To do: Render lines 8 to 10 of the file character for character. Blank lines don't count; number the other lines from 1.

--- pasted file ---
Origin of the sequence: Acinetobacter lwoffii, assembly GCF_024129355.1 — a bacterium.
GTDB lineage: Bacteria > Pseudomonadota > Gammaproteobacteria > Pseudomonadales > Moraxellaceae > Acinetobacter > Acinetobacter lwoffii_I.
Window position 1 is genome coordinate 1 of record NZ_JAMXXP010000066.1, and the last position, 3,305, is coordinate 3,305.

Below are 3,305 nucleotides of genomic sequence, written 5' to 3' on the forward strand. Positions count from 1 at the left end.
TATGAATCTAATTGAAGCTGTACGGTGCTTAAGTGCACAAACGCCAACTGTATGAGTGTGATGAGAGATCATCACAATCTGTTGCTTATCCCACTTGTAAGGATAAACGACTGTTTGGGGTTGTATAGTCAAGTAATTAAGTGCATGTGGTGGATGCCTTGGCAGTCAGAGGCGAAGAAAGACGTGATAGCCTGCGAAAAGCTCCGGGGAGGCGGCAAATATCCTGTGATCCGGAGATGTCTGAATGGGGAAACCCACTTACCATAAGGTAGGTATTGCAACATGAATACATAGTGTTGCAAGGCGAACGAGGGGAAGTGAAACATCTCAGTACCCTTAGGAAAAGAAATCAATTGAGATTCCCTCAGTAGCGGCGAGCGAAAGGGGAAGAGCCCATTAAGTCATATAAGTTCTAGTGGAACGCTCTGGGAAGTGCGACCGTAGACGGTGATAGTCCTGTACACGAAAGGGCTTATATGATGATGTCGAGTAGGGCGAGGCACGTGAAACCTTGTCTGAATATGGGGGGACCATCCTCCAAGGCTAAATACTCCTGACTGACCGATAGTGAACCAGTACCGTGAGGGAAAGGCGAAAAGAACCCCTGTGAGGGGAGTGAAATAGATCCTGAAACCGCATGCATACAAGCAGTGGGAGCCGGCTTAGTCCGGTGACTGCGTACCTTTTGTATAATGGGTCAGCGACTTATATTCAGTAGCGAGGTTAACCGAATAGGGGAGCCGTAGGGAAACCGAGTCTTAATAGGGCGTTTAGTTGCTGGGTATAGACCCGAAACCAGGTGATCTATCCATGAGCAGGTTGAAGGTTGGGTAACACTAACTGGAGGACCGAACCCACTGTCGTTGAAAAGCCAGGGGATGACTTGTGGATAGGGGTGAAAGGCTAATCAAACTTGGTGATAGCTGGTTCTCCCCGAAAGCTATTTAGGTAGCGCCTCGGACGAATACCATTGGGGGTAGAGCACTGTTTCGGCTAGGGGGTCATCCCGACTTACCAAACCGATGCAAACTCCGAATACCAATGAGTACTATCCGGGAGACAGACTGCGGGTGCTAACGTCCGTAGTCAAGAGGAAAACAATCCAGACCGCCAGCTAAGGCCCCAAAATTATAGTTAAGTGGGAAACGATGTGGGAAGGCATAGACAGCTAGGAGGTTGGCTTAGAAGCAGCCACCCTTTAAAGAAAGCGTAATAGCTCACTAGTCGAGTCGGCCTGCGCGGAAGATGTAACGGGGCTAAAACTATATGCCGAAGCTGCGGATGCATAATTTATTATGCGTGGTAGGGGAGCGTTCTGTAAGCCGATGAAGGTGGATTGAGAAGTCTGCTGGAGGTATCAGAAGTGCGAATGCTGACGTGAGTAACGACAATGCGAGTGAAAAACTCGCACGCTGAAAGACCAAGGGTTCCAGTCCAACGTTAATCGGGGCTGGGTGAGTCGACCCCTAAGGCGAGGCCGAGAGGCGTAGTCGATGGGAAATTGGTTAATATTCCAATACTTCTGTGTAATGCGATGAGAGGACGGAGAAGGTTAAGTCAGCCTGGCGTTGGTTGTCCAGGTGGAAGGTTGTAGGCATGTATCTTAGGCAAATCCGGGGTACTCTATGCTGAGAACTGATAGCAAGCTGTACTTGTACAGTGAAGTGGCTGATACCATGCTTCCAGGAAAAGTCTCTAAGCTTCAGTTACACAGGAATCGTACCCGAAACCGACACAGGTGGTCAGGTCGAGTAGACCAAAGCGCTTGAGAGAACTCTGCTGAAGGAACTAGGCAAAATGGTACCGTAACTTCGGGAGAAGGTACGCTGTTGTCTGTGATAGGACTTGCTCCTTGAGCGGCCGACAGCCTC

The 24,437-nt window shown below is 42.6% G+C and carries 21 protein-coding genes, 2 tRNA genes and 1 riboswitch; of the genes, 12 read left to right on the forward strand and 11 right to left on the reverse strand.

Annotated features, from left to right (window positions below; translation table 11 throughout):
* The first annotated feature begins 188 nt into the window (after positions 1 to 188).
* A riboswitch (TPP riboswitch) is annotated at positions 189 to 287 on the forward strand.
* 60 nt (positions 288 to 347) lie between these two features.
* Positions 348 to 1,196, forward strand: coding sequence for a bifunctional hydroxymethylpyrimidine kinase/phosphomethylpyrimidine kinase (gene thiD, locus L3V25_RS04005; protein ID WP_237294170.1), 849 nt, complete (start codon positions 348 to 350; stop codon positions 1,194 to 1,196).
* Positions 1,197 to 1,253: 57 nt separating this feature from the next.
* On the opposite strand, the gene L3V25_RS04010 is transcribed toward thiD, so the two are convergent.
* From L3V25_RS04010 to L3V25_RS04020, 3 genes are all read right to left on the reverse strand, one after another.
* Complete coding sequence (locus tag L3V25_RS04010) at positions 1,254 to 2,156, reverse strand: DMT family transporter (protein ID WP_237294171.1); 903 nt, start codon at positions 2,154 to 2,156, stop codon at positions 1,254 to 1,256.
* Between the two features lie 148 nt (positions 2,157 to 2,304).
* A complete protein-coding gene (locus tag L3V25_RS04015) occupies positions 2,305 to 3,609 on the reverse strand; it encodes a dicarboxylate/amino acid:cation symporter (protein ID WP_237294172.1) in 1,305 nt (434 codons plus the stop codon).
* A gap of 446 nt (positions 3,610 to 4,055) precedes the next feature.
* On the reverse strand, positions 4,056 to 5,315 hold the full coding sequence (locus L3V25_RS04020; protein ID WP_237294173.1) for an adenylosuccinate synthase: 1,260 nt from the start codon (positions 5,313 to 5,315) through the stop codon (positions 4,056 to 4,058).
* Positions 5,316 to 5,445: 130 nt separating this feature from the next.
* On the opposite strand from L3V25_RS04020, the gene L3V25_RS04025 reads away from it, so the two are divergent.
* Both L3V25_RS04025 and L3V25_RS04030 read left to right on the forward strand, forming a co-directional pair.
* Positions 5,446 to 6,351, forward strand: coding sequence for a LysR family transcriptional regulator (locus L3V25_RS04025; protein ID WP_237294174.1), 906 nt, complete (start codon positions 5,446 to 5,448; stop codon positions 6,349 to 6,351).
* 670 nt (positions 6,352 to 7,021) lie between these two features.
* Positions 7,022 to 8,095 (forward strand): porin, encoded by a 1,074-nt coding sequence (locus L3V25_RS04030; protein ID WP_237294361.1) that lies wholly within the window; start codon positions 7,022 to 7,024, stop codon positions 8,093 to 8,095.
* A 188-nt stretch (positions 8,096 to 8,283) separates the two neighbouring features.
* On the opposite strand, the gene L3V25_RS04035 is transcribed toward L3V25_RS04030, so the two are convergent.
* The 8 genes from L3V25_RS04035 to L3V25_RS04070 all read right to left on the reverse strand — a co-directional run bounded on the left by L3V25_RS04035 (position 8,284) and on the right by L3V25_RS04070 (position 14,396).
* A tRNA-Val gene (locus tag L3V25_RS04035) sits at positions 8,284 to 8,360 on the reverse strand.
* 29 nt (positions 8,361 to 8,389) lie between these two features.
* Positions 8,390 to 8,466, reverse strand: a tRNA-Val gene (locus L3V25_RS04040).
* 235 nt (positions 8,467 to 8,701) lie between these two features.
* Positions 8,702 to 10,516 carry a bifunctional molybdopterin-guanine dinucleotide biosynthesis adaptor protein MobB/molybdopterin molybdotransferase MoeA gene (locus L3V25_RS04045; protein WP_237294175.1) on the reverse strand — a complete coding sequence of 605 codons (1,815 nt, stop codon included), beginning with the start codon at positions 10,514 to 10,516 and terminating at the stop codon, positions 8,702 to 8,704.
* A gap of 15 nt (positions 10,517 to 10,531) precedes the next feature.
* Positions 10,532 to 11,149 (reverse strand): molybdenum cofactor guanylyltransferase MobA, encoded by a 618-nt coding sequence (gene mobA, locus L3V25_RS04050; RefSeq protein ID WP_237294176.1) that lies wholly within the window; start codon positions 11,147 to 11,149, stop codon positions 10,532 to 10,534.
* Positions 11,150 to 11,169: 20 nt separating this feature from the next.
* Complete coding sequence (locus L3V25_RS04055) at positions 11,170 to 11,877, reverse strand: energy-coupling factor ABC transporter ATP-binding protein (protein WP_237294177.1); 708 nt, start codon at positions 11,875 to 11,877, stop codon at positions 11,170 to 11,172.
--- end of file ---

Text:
* The first annotated feature begins 188 nt into the window (after positions 1 to 188).
* A riboswitch (TPP riboswitch) is annotated at positions 189 to 287 on the forward strand.
* 60 nt (positions 288 to 347) lie between these two features.